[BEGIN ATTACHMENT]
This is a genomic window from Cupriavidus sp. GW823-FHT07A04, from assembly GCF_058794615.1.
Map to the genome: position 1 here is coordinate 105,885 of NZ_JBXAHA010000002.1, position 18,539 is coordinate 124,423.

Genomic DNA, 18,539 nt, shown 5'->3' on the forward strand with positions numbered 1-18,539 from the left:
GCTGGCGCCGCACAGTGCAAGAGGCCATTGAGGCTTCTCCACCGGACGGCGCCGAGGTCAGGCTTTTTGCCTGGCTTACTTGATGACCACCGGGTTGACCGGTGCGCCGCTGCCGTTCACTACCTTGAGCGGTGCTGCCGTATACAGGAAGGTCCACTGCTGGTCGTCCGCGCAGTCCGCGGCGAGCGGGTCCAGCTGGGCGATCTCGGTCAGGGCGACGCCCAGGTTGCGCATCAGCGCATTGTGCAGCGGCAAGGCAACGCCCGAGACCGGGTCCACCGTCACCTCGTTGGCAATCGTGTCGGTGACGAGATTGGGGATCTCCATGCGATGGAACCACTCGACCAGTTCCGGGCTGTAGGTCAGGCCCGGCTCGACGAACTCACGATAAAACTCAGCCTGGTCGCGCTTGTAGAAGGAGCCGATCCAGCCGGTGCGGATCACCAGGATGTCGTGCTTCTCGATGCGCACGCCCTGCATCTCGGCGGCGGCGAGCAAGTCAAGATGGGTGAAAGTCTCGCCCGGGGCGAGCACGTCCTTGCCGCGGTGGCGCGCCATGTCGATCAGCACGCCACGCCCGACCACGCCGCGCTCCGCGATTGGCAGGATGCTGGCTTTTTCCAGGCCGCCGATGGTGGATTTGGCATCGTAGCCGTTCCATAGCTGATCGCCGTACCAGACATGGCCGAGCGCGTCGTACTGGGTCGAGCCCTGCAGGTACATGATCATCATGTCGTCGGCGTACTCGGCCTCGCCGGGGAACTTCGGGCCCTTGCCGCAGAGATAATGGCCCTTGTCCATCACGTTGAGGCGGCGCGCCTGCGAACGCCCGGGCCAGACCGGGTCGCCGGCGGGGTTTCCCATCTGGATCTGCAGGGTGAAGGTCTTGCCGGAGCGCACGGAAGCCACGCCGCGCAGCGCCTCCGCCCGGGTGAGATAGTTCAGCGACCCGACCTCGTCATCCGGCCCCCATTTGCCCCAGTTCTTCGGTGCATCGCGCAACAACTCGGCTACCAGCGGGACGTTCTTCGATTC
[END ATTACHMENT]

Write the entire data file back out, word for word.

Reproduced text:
This is a genomic window from Cupriavidus sp. GW823-FHT07A04, from assembly GCF_058794615.1.
Map to the genome: position 1 here is coordinate 105,885 of NZ_JBXAHA010000002.1, position 18,539 is coordinate 124,423.

Genomic DNA, 18,539 nt, shown 5'->3' on the forward strand with positions numbered 1-18,539 from the left:
GCTGGCGCCGCACAGTGCAAGAGGCCATTGAGGCTTCTCCACCGGACGGCGCCGAGGTCAGGCTTTTTGCCTGGCTTACTTGATGACCACCGGGTTGACCGGTGCGCCGCTGCCGTTCACTACCTTGAGCGGTGCTGCCGTATACAGGAAGGTCCACTGCTGGTCGTCCGCGCAGTCCGCGGCGAGCGGGTCCAGCTGGGCGATCTCGGTCAGGGCGACGCCCAGGTTGCGCATCAGCGCATTGTGCAGCGGCAAGGCAACGCCCGAGACCGGGTCCACCGTCACCTCGTTGGCAATCGTGTCGGTGACGAGATTGGGGATCTCCATGCGATGGAACCACTCGACCAGTTCCGGGCTGTAGGTCAGGCCCGGCTCGACGAACTCACGATAAAACTCAGCCTGGTCGCGCTTGTAGAAGGAGCCGATCCAGCCGGTGCGGATCACCAGGATGTCGTGCTTCTCGATGCGCACGCCCTGCATCTCGGCGGCGGCGAGCAAGTCAAGATGGGTGAAAGTCTCGCCCGGGGCGAGCACGTCCTTGCCGCGGTGGCGCGCCATGTCGATCAGCACGCCACGCCCGACCACGCCGCGCTCCGCGATTGGCAGGATGCTGGCTTTTTCCAGGCCGCCGATGGTGGATTTGGCATCGTAGCCGTTCCATAGCTGATCGCCGTACCAGACATGGCCGAGCGCGTCGTACTGGGTCGAGCCCTGCAGGTACATGATCATCATGTCGTCGGCGTACTCGGCCTCGCCGGGGAACTTCGGGCCCTTGCCGCAGAGATAATGGCCCTTGTCCATCACGTTGAGGCGGCGCGCCTGCGAACGCCCGGGCCAGACCGGGTCGCCGGCGGGGTTTCCCATCTGGATCTGCAGGGTGAAGGTCTTGCCGGAGCGCACGGAAGCCACGCCGCGCAGCGCCTCCGCCCGGGTGAGATAGTTCAGCGACCCGACCTCGTCATCCGGCCCCCATTTGCCCCAGTTCTTCGGTGCATCGCGCAACAACTCGGCTACCAGCGGGACGTTCTTCGATTC